CHICAGO (Reuters) - The Illinois House on Thursday voted to ban the death penalty, moving the measure on to the Senate a decade after a moratorium on executions was put into place by former Governor George Ryan.
Thursday night’s vote came after a first vote failed, according to Illinois State Representative Elaine Nekritz, a Democrat who voted in favor of the ban. The final vote was 60-54 in favor of the ban.
“I believe the history of the death penalty in Illinois demonstrates that we are not in a position to get it right 100 percent of the time,” said Nekritz, explaining her vote.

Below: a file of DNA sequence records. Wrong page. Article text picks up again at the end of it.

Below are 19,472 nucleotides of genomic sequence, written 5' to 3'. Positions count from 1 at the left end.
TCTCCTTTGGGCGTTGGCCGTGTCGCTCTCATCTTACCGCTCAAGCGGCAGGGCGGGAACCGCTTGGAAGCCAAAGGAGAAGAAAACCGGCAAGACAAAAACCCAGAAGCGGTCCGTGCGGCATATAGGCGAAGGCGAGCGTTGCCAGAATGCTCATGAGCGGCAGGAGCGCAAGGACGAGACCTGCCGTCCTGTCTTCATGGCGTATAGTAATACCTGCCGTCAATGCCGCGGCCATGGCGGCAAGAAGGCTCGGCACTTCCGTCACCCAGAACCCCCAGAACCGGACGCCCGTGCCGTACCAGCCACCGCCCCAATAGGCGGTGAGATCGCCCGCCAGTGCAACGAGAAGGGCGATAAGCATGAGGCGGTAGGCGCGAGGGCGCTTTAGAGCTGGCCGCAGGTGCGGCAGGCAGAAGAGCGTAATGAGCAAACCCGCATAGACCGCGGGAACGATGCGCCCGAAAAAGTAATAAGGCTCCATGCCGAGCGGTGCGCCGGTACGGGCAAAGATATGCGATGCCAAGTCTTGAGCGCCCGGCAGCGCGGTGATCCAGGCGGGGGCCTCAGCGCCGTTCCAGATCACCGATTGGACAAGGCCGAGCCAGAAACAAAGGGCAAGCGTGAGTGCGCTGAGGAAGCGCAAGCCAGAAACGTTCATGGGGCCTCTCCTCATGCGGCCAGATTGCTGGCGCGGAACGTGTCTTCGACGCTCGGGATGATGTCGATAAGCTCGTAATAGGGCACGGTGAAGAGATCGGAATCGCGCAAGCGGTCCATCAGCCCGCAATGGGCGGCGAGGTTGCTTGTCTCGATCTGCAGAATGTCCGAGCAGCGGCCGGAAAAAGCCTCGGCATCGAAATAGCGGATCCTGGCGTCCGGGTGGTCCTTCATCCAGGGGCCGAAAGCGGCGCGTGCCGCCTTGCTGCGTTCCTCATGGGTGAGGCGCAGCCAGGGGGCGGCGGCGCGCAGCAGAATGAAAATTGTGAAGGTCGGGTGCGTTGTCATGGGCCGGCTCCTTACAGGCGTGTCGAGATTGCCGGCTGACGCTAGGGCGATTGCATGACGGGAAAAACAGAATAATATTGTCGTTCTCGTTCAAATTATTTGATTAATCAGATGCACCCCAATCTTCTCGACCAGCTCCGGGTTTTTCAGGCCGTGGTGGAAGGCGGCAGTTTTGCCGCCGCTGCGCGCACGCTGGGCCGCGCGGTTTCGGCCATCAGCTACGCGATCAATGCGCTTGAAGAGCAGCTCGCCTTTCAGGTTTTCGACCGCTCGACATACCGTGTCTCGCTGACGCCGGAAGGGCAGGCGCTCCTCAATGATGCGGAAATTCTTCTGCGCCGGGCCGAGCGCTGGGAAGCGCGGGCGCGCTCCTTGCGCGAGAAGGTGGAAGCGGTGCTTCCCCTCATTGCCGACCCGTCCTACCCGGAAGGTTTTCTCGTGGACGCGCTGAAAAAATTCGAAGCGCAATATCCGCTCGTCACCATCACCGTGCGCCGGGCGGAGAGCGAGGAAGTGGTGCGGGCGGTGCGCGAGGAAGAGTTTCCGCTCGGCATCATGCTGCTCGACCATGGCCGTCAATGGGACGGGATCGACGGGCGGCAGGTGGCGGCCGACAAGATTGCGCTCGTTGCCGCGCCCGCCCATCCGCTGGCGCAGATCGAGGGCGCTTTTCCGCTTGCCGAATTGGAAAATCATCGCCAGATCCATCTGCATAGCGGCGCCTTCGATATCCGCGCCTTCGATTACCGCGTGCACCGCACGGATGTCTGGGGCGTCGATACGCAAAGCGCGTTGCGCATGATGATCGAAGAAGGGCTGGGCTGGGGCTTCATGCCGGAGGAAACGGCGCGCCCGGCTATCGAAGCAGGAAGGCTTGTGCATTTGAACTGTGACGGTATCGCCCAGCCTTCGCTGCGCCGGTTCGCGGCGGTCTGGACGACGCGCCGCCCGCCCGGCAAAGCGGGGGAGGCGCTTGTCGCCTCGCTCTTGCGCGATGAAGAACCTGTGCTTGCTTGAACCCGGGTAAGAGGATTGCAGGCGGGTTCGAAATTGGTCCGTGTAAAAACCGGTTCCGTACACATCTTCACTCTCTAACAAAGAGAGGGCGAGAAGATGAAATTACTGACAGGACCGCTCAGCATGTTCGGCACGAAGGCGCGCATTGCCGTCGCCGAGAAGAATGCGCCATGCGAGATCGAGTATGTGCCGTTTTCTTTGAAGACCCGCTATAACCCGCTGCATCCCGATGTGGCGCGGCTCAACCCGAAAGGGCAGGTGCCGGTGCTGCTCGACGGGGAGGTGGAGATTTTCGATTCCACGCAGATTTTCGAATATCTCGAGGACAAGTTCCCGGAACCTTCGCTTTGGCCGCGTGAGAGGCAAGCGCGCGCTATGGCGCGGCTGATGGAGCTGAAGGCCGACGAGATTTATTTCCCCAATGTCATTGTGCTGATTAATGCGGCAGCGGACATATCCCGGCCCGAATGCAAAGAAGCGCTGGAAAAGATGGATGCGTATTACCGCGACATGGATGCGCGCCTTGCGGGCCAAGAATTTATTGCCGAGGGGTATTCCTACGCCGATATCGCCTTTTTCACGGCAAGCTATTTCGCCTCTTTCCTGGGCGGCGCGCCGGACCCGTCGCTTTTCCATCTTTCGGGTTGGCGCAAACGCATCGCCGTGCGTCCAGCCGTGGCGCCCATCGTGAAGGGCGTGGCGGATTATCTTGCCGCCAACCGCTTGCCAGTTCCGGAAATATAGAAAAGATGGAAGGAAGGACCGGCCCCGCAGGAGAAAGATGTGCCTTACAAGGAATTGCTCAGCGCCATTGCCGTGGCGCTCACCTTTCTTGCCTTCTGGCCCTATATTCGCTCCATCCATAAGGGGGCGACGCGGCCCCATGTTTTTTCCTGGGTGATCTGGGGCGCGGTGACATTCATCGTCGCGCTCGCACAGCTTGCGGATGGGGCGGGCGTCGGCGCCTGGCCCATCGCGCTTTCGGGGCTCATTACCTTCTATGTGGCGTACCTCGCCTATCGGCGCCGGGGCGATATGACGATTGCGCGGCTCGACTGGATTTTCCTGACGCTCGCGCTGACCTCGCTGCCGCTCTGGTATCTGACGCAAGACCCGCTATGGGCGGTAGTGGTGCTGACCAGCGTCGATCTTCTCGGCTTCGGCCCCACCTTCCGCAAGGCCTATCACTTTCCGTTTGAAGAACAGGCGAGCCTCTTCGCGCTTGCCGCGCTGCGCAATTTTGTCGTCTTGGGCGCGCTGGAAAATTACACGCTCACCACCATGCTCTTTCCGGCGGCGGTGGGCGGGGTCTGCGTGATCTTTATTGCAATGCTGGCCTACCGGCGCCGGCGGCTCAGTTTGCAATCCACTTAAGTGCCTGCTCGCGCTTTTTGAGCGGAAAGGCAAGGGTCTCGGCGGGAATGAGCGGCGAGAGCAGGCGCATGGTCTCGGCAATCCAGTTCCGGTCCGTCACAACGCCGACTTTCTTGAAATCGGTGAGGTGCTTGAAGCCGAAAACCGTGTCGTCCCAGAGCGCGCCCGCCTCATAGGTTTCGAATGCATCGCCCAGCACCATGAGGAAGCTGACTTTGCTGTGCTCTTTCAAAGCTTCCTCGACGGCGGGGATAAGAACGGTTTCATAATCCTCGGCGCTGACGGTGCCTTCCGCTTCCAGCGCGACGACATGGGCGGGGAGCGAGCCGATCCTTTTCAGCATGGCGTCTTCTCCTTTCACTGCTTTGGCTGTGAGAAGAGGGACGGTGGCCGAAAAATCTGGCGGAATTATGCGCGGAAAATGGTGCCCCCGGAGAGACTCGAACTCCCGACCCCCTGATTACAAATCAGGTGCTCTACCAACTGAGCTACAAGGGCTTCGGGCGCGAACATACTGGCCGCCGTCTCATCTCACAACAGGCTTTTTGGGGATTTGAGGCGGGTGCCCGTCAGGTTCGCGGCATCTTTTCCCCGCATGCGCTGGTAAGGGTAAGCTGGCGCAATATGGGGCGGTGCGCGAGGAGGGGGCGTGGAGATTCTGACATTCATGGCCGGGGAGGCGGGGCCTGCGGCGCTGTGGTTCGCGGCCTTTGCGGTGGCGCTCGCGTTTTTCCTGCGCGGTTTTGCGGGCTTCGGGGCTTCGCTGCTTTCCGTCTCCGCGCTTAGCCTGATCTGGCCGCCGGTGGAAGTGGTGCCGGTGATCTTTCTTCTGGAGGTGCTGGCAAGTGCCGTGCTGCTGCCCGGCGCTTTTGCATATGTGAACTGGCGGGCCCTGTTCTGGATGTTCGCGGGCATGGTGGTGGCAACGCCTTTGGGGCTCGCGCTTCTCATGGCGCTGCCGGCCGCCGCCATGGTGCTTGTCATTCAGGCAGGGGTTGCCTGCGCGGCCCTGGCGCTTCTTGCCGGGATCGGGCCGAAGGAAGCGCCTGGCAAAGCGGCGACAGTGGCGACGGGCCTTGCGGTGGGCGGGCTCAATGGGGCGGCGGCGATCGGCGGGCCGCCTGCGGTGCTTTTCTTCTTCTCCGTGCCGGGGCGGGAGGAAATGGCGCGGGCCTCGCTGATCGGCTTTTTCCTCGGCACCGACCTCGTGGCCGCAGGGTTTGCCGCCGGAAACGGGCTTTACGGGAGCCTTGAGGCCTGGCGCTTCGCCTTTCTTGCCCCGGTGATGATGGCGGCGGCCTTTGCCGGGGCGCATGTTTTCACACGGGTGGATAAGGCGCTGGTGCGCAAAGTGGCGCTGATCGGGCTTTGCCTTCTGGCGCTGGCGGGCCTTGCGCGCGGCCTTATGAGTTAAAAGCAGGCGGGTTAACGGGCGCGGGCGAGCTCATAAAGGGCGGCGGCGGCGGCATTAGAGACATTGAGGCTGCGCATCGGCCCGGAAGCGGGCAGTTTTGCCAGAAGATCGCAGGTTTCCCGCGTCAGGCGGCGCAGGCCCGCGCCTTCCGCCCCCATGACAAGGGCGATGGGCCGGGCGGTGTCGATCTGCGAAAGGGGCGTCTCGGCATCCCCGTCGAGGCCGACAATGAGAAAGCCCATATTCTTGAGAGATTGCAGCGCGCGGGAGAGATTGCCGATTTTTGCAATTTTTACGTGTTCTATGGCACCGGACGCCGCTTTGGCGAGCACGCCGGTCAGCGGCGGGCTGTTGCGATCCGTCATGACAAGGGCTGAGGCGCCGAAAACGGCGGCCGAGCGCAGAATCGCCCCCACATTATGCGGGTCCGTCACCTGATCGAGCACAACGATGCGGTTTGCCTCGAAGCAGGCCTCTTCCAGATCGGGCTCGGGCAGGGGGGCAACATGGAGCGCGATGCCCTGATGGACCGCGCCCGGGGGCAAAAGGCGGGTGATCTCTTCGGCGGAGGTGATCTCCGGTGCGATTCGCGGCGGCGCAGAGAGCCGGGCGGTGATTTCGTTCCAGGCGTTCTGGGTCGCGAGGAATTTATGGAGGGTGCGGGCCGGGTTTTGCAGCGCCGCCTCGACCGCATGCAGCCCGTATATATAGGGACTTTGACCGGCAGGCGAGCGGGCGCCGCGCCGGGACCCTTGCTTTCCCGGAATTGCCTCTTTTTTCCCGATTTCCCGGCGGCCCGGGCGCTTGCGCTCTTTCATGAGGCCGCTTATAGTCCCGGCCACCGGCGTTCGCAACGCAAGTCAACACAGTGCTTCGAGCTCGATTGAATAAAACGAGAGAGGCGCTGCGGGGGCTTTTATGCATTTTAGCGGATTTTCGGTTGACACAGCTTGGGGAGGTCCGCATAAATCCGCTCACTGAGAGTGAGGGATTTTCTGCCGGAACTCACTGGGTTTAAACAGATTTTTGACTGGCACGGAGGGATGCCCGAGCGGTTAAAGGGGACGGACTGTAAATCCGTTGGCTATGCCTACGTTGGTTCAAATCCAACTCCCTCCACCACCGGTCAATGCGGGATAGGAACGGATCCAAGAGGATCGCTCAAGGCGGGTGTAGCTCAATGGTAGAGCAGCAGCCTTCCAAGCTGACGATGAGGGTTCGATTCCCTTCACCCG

Ryan ordered the moratorium in January 2000 following a series of revelations that more than a dozen people had been sent to Death Row who were later found to be innocent.
In 2003, Ryan commuted the remaining 167 death sentences for those in the state and emptied death row.
If the bill is approved in the state senate it still must go to Governor Pat Quinn, who has said he continues to favor the death penalty for the worst crimes, according to local media reports.
Opponents of lifting the ban include the Illinois State’s Attorneys Association, which has said the death penalty is useful for law enforcement and to achieve justice.
Reporeting by Mary Wisniewski. Editing by Peter Bohan